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From Lagos to London to Paris, crowds are gathering in front of consulates and in city squares, chanting the same chorus: “bring back our girls now!”

On April 14th, an insurgent group called Boko Haram abducted over 300 girls from a school dormitory in a Northern Nigerian town called Chibok. In the three weeks since it occurred, everyone—from P-diddy to the Pope—has weighed in on the issue, either condemning the abduction of the girls or calling on the Nigerian government and the international community to intensify rescue efforts.

Chicago joined the growing number of cities organizing peaceful demonstrations to increase awareness around the missing girls.

I was there on Saturday at the Daley Plaza. Here is my attempt at documenting the event.

Hope this week brings us comforting news about the abducted girls.

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Rev. Jesse Jackson being interviewed by the news crew.

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Amara Enyia is a mayoral candidate

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I hold a doctorate in English from Duke University and recently joined the Marquette University English faculty as an Assistant Professor. I love teaching African fiction and contemporary British novels. Brittle Paper is the virtual space/station where I play and experiment with ideas on how to reinvent African fiction and literary culture.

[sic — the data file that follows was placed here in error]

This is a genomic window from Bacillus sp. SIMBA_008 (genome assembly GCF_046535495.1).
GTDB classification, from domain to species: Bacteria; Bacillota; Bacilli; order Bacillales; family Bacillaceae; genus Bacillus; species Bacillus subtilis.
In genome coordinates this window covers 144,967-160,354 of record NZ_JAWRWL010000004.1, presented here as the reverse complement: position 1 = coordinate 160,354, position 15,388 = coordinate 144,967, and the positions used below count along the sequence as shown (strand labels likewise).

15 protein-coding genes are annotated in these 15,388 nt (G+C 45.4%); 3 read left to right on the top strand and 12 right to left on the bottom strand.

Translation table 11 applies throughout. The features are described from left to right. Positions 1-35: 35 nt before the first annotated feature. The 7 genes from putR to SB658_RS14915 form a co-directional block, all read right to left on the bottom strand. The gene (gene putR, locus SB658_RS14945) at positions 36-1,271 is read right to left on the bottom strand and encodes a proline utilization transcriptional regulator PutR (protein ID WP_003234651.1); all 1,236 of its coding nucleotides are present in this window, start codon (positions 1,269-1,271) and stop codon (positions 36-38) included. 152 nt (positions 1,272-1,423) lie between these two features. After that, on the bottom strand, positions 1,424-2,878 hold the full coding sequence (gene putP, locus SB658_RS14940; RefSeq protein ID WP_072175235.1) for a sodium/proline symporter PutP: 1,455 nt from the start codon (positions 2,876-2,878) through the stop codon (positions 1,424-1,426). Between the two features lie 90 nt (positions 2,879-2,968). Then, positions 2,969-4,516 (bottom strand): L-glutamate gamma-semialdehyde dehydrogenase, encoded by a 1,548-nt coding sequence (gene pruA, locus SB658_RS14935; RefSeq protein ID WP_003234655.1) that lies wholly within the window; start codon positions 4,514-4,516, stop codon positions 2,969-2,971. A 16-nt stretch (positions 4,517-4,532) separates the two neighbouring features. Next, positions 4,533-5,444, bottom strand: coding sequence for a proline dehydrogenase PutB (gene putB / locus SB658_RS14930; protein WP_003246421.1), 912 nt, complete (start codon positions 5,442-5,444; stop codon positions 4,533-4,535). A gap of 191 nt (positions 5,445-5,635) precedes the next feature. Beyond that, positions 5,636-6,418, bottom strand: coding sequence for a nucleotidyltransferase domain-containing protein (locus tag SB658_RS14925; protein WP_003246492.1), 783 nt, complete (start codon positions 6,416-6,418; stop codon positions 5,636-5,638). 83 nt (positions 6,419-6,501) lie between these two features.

3 Responses to “Chicago Stands Up for Abducted Nigerian Girls | A Brittle Paper Photo Story” Subscribe

  1. Obinna Udenwe 2014/05/12 at 00:32 #

    Thanks so much Brittle Paper for this. I am awed myself by this tremendous show of solidarity and support around the world. And please tell that Mayorial candidate thag she has my vote and prayers. 🙂

  2. Ainehi Edoro 2014/05/12 at 12:50 #

    Thanks Obinna.

  3. Catherine Onyemelukwe 2014/05/12 at 17:38 #

    Thanks for reporting for us on the protest in Chicago. I love your photos of the signs and the people protesting.

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I hold a doctorate in English from Duke University and recently joined the Marquette University English faculty as an Assistant Professor. I love teaching African fiction and contemporary British novels. Brittle Paper is the virtual space/station where I play and experiment with ideas on how to reinvent African fiction and literary culture.

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